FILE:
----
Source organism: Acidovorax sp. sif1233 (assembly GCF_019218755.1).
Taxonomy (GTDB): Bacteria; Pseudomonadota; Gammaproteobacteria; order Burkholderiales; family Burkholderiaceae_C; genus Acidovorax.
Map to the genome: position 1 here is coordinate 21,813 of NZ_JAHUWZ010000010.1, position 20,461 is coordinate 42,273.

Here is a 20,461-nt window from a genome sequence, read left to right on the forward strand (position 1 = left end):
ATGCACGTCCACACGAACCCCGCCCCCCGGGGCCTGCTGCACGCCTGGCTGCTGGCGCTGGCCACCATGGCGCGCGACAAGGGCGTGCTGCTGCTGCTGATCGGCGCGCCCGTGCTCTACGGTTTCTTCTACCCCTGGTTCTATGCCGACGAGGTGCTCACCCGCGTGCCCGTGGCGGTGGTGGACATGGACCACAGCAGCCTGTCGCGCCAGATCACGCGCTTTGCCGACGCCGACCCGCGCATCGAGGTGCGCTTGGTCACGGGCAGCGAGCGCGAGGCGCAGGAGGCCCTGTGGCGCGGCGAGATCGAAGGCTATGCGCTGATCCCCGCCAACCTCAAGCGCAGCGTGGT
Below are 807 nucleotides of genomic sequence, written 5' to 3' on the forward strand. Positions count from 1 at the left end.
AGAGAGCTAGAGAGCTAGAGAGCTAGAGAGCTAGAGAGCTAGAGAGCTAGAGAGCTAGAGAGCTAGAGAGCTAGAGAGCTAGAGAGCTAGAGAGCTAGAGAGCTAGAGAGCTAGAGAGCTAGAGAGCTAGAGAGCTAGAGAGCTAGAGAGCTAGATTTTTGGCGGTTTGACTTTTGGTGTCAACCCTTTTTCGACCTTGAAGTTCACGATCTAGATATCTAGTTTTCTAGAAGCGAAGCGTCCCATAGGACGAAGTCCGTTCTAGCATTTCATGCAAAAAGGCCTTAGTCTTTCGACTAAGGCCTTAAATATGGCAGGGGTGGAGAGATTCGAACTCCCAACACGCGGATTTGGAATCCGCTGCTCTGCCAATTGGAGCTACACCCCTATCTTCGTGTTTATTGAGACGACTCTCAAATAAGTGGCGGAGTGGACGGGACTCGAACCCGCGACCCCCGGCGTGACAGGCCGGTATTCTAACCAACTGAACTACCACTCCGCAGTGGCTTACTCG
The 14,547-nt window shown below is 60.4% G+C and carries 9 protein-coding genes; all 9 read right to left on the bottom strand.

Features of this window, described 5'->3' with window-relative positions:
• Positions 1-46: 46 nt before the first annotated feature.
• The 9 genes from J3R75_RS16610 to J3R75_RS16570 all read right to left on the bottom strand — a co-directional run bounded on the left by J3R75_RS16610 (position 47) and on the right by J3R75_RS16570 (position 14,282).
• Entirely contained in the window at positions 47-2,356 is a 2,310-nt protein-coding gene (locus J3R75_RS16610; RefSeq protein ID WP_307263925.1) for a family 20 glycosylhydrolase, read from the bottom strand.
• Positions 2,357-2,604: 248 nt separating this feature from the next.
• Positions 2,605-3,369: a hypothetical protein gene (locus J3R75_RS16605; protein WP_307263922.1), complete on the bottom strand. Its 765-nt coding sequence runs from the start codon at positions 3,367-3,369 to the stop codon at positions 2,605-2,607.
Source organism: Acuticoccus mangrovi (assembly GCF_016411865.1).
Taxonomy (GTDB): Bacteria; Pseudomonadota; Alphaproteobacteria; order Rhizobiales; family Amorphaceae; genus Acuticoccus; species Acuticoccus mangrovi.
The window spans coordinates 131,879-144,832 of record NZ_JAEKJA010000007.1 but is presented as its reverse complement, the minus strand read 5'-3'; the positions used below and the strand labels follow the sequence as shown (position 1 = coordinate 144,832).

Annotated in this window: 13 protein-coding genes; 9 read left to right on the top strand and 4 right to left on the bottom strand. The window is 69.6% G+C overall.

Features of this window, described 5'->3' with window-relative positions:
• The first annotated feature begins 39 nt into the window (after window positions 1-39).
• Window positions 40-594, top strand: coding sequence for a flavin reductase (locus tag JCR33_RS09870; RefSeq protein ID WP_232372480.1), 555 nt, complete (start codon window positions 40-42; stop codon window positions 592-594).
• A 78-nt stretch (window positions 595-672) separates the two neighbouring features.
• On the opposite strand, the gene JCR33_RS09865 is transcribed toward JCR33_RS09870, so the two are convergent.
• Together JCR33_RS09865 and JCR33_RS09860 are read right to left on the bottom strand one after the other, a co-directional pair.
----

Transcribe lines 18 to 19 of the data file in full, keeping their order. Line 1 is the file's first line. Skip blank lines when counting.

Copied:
Annotated in this window: 13 protein-coding genes; 9 read left to right on the top strand and 4 right to left on the bottom strand. The window is 69.6% G+C overall.

Features of this window, described 5'->3' with window-relative positions: